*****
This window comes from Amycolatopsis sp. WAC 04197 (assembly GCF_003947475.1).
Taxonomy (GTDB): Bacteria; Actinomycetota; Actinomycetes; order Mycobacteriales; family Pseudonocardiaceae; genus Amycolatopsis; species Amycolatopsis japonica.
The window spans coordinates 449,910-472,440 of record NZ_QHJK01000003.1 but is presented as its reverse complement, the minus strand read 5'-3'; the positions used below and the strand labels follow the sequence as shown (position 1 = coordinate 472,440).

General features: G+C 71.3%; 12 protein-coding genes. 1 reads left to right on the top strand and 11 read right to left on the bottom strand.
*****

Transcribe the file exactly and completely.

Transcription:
This window comes from Amycolatopsis sp. WAC 04197 (assembly GCF_003947475.1).
Taxonomy (GTDB): Bacteria; Actinomycetota; Actinomycetes; order Mycobacteriales; family Pseudonocardiaceae; genus Amycolatopsis; species Amycolatopsis japonica.
The window spans coordinates 449,910-472,440 of record NZ_QHJK01000003.1 but is presented as its reverse complement, the minus strand read 5'-3'; the positions used below and the strand labels follow the sequence as shown (position 1 = coordinate 472,440).

General features: G+C 71.3%; 12 protein-coding genes. 1 reads left to right on the top strand and 11 read right to left on the bottom strand.